The true beginnings of the second French colonial empire, however, were laid in 1830, with the French invasion of Algeria, which was conquered over the next 17 years. During the Second Empire, headed by Napoleon III, an attempt was made to establish a colonial-type protectorate in Mexico, but this came too little, and the French were forced to abandon the experiment after the end of the American Civil War, when the American president, Andrew Johnson, invoked the Monroe Doctrine. This French intervention in Mexico lasted from 1861 to 1867. Napoleon III also established French control over Cochinchina (the southernmost part of modern Vietnam including Saigon) in 1867 and 1874, as well as a protectorate over Cambodia in 1863.

It was only after the Franco-Prussian War of 1870–1871 and the founding of the Third Republic (1871-1940) that most of France's later colonial possessions were acquired. From their base in Cochinchina, the French took over Tonkin (in modern northern Vietnam) and Annam (in modern central Vietnam) in 1884-1885. These, together with Cambodia and Cochinchina, formed French Indochina in 1887 (to which Laos was added in 1893, and Kwang-Chou-Wan in 1900). In 1849, the French concession in Shanghai was established, lasting until 1946.

French colonies in 1891 (from Le Monde Illustré).
1. Panorama of Lac-Kaï, French outpost in China.
2. Yun-nan, in the quay of Hanoi.
3. Flooded street of Hanoi.
4. Landing stage of Hanoi


Colonial Africa in 1914. The French governed the largest slice. Their West African empire was almost contiguous North to South, extending French space into Africa across the Mediterranean.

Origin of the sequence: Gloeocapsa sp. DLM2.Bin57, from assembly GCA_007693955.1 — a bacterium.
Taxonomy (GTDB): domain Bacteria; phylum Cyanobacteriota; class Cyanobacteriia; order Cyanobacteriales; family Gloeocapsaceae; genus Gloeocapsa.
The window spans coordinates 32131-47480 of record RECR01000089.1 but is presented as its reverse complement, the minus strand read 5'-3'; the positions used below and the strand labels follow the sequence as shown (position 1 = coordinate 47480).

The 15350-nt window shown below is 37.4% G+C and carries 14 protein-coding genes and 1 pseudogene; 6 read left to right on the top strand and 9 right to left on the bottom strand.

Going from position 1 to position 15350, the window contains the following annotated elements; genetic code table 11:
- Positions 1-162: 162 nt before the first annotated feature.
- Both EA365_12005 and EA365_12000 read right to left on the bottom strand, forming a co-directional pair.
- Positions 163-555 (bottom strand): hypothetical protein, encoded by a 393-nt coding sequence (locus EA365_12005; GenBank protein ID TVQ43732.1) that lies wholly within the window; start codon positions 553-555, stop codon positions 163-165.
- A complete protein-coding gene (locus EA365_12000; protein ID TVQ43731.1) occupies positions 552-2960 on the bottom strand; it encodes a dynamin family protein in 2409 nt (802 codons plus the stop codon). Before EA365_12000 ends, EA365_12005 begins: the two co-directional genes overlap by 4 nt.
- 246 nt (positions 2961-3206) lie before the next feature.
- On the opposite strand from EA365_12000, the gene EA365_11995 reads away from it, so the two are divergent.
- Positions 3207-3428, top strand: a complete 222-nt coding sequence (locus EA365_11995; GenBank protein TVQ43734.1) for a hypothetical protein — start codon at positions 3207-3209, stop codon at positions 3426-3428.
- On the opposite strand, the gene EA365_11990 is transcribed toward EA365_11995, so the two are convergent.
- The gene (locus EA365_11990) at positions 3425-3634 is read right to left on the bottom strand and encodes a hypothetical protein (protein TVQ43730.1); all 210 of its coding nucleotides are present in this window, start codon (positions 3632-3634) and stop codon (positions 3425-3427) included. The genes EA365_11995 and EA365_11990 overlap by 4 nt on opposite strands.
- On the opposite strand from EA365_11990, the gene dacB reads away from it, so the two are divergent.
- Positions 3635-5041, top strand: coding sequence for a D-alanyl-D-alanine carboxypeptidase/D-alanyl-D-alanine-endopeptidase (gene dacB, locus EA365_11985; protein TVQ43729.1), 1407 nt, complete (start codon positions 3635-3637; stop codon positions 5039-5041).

Influence was also expanded in North Africa, establishing a protectorate on Tunisia in 1881 (Bardo Treaty). It was this that launched the Scramble for Africa, where the largest slice of territory was under French rule, with Britain in second place. Gradually, French control was established over much of Northern, Western, and Central Africa by the turn of the century (including the modern nations of Mauritania, Senegal, Guinea, Mali, Côte d'Ivoire, Benin, Niger, Chad, Central African Republic, Republic of Congo), as well as the east African coastal enclave of Djibouti (French Somaliland). The Voulet-Chanoine Mission, a military expedition, was sent out from Senegal in 1898, to conquer the Chad Basin and unify all French territories in West Africa. This expedition operated jointly with two other expeditions, the Foureau-Lamy and Gentil missions, which advanced from Algeria and Middle Congo respectively. With the death of the Muslim warlord Rabih az-Zubayr, the greatest ruler in the region, and the creation of the Military Territory of Chad in 1900, the Voulet-Chanoine Mission had accomplished all its goals. The ruthlessness of the mission provoked a scandal in Paris. As a part of the Scramble for Africa, France had the establishment of a continuous west-east axis of the continent as an objective, in contrast with the British north-south axis. This resulted in the Fashoda incident, were an expedition led by Jean-Baptiste Marchand was opposed by forces under Lord Kitchener's command. The resolution of the crisis had a part in the bringing forth of the Entente Cordiale. During the Agadir Crisis in 1911, Britain supported France and Morocco became a French protectorate.